NEW YORK — In a display of inaction and indifference, the handful of rich countries driving oil and gas expansion failed to answer United Nations Secretary General António Guterres’s call for an end to new fossil fuel production. Lacking the climate leadership necessary to participate, the United States, the United Kingdom, Norway, and Australia were excluded from speaking at the Climate Ambition Summit today. Canada, while allowed to speak, did not contribute any significant phaseout plans apart from recommitting to end its international public finance for fossil fuels. These countries, with the greatest financial means and responsibility to lead a fast and fair global phaseout of production, are instead leading in jeopardizing the global 1.5ºC goal.
The Summit comes in the wake of historic global mass mobilization to end fossil fuels. Over 600 000 people on all seven continents took action, culminating in a 75 000-person march in New York City, sending a clear message to U.S. President Joe Biden to stop the expansion of and phase out fossil fuels. The recently released “Planet Wreckers” report exposed these five Global North countries — the United States, Canada, Australia, Norway, and the United Kingdom — are responsible for 51% of carbon dioxide pollution threatened by new oil and gas extraction between 2023 and 2050. If these Planet Wreckers were to heed the United Nations Secretary General’s call to halt new oil and gas, we could prevent a staggering 100 billion tonnes of carbon pollution from entering our atmosphere, equivalent to the lifetime emissions of over 620 new coal plants. In contrast, countries like Chile, Denmark, France, and Tuvalu were invited to speak at the Summit, as they have halted fossil fuel expansion and financing as needed to align with 1.5ºC.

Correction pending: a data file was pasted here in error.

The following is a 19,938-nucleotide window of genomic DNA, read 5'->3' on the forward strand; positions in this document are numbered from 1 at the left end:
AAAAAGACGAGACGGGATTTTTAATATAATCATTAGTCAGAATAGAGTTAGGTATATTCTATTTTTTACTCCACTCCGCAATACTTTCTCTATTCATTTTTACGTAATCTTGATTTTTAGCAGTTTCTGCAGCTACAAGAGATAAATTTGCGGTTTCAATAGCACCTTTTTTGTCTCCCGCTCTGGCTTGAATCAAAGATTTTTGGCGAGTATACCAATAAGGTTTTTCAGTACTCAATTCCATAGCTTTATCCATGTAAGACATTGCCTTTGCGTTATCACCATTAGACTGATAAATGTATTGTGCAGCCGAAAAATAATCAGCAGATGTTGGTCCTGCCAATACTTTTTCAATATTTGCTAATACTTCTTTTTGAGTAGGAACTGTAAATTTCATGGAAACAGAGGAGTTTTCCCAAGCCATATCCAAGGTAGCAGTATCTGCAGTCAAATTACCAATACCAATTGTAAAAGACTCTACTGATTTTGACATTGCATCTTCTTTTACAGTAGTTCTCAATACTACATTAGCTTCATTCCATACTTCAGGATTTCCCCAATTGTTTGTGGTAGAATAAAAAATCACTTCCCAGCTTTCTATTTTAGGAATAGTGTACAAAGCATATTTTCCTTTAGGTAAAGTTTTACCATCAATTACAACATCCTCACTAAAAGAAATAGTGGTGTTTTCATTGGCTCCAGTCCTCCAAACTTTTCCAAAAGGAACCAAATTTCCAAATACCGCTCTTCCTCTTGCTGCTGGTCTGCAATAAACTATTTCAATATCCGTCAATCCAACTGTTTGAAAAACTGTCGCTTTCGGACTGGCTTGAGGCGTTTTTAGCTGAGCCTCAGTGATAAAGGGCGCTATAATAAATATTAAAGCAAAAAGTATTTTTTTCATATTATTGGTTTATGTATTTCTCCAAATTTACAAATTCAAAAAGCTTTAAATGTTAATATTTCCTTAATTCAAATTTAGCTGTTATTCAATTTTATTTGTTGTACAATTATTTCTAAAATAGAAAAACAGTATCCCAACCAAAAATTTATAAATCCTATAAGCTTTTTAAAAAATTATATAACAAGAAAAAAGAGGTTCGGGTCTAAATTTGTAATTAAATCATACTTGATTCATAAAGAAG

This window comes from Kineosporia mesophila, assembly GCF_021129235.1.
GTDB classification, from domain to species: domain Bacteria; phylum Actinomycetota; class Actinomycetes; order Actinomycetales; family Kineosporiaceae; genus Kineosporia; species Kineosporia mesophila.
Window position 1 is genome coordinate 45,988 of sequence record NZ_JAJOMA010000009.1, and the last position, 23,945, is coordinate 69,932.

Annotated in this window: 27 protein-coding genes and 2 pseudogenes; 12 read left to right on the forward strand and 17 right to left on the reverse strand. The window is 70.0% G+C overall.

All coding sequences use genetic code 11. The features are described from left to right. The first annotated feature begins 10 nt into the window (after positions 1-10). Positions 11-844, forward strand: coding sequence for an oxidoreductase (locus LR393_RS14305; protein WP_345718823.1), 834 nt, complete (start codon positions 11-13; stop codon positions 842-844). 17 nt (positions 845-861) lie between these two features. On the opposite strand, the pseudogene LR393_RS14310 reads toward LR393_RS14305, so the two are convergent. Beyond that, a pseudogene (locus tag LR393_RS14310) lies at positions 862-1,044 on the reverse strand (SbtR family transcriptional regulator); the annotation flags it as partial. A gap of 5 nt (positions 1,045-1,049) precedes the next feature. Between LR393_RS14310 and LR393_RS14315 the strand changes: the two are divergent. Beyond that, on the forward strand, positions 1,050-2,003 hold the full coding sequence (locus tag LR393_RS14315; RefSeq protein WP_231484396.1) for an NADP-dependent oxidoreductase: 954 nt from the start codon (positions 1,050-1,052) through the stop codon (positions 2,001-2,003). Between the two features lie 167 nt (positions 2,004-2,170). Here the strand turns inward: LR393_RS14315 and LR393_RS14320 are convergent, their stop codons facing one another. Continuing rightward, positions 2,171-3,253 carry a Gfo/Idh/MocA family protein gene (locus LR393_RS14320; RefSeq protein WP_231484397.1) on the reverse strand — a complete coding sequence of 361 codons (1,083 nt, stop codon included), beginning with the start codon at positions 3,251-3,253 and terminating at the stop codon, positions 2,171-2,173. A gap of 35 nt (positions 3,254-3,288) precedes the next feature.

The Climate Ambition Summit was intended to be the last high-profile gathering for countries ahead of COP28 and an opportunity to present new climate plans and policies to shift away from fossil fuels. Now, with 10 weeks left before Dubai, global leaders must answer the urgent call to stop the biggest driver of the climate crisis before it’s too late.
Romain IOUALALEN, Oil Change International Global Policy Manager, said:
“The rich countries that have historically driven the climate crisis and are continuing to expand fossil fuels were given an opportunity by United Nations Secretary General António Guterres to demonstrate their commitment to the 1.5ºC global warming limit. Instead, we saw cowardice and a staggering failure of climate leadership. The United States, Canada, Australia, the United Kingdom, and Norway, responsible for a majority of planned oil and gas extraction, either arrived empty-handed or failed to attend altogether. This is a slap in the face of the more than 600 000 people who marched on all seven continents last weekend. A slap in the face of science. A slap in the face of the people displaced and dying from escalating climate catastrophes. As wealthy nations shirk their responsibilities, real leadership comes from people and countries least responsible for and most affected by the climate crisis. World leaders must finally find the courage to agree to the end of the fossil fuel era at COP28 in Dubai, before it’s too late.”
Allie Rosenbluth, Oil Change International United States Program Manager, said:
“Last weekend 75 000 people joined together in the streets of New York City ahead of the UN Climate Ambition Summit to demand President Biden meet the Summit’s expectations by stopping fossil fuel approvals and developing a plan for an equitable phaseout. Instead, Biden failed to meet the basic bar for climate leadership and isn’t here. The United States is the largest oil and gas producer and largest historical climate polluter, accounting for over one-third of planned global oil and gas expansion through 2050. Biden has also broken promises to stop propping up fossil fuels with public money internationally, approving a total of USD 1.5 billion for four projects so far this year. If Biden wants to be the ‘climate president’ he claims to be and protect those most impacted by the climate crisis and environmental injustice, the first step is to get serious about ending fossil fuels.”